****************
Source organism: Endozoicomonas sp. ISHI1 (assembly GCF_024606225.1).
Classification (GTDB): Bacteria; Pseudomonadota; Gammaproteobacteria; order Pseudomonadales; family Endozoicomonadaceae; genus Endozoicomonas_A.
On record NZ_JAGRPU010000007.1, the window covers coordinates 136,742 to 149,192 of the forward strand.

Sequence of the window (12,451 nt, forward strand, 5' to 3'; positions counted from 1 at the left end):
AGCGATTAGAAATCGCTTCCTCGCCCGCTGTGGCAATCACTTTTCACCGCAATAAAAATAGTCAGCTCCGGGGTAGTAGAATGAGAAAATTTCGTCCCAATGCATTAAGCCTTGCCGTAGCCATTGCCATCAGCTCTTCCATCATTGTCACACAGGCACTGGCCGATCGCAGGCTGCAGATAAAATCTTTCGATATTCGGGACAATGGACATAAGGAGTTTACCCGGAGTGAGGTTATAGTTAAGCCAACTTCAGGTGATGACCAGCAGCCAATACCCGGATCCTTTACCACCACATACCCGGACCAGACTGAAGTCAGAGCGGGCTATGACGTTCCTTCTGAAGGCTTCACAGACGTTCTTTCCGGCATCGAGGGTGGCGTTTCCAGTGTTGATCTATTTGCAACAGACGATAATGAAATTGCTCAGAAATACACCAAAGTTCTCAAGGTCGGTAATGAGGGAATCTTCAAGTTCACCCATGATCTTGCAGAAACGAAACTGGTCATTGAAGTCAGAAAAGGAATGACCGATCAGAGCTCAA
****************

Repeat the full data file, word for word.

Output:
Source organism: Endozoicomonas sp. ISHI1 (assembly GCF_024606225.1).
Classification (GTDB): Bacteria; Pseudomonadota; Gammaproteobacteria; order Pseudomonadales; family Endozoicomonadaceae; genus Endozoicomonas_A.
On record NZ_JAGRPU010000007.1, the window covers coordinates 136,742 to 149,192 of the forward strand.

Sequence of the window (12,451 nt, forward strand, 5' to 3'; positions counted from 1 at the left end):
AGCGATTAGAAATCGCTTCCTCGCCCGCTGTGGCAATCACTTTTCACCGCAATAAAAATAGTCAGCTCCGGGGTAGTAGAATGAGAAAATTTCGTCCCAATGCATTAAGCCTTGCCGTAGCCATTGCCATCAGCTCTTCCATCATTGTCACACAGGCACTGGCCGATCGCAGGCTGCAGATAAAATCTTTCGATATTCGGGACAATGGACATAAGGAGTTTACCCGGAGTGAGGTTATAGTTAAGCCAACTTCAGGTGATGACCAGCAGCCAATACCCGGATCCTTTACCACCACATACCCGGACCAGACTGAAGTCAGAGCGGGCTATGACGTTCCTTCTGAAGGCTTCACAGACGTTCTTTCCGGCATCGAGGGTGGCGTTTCCAGTGTTGATCTATTTGCAACAGACGATAATGAAATTGCTCAGAAATACACCAAAGTTCTCAAGGTCGGTAATGAGGGAATCTTCAAGTTCACCCATGATCTTGCAGAAACGAAACTGGTCATTGAAGTCAGAAAAGGAATGACCGATCAGAGCTCAA